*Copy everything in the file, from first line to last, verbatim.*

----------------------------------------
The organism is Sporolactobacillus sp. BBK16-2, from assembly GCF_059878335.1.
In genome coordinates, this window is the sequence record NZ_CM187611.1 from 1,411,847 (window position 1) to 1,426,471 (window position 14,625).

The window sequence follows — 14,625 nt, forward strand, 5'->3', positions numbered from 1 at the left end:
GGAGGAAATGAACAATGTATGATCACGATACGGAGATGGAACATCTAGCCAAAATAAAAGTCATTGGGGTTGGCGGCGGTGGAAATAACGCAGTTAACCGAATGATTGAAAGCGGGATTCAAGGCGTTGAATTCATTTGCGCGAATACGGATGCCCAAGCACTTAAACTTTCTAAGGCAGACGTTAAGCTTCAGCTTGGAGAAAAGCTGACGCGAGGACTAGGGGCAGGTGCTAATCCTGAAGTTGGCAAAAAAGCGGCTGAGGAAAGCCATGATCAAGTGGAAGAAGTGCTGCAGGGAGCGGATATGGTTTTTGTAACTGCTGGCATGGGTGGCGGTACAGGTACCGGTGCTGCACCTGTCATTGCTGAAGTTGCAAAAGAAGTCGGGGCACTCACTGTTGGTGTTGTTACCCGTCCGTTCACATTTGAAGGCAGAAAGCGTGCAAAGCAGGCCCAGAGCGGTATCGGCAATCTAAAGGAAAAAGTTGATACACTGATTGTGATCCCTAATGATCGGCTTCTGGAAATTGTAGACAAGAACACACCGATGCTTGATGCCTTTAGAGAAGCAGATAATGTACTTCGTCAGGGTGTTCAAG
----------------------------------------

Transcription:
The organism is Sporolactobacillus sp. BBK16-2, from assembly GCF_059878335.1.
In genome coordinates, this window is the sequence record NZ_CM187611.1 from 1,411,847 (window position 1) to 1,426,471 (window position 14,625).

The window sequence follows — 14,625 nt, forward strand, 5'->3', positions numbered from 1 at the left end:
GGAGGAAATGAACAATGTATGATCACGATACGGAGATGGAACATCTAGCCAAAATAAAAGTCATTGGGGTTGGCGGCGGTGGAAATAACGCAGTTAACCGAATGATTGAAAGCGGGATTCAAGGCGTTGAATTCATTTGCGCGAATACGGATGCCCAAGCACTTAAACTTTCTAAGGCAGACGTTAAGCTTCAGCTTGGAGAAAAGCTGACGCGAGGACTAGGGGCAGGTGCTAATCCTGAAGTTGGCAAAAAAGCGGCTGAGGAAAGCCATGATCAAGTGGAAGAAGTGCTGCAGGGAGCGGATATGGTTTTTGTAACTGCTGGCATGGGTGGCGGTACAGGTACCGGTGCTGCACCTGTCATTGCTGAAGTTGCAAAAGAAGTCGGGGCACTCACTGTTGGTGTTGTTACCCGTCCGTTCACATTTGAAGGCAGAAAGCGTGCAAAGCAGGCCCAGAGCGGTATCGGCAATCTAAAGGAAAAAGTTGATACACTGATTGTGATCCCTAATGATCGGCTTCTGGAAATTGTAGACAAGAACACACCGATGCTTGATGCCTTTAGAGAAGCAGATAATGTACTTCGTCAGGGTGTTCAAG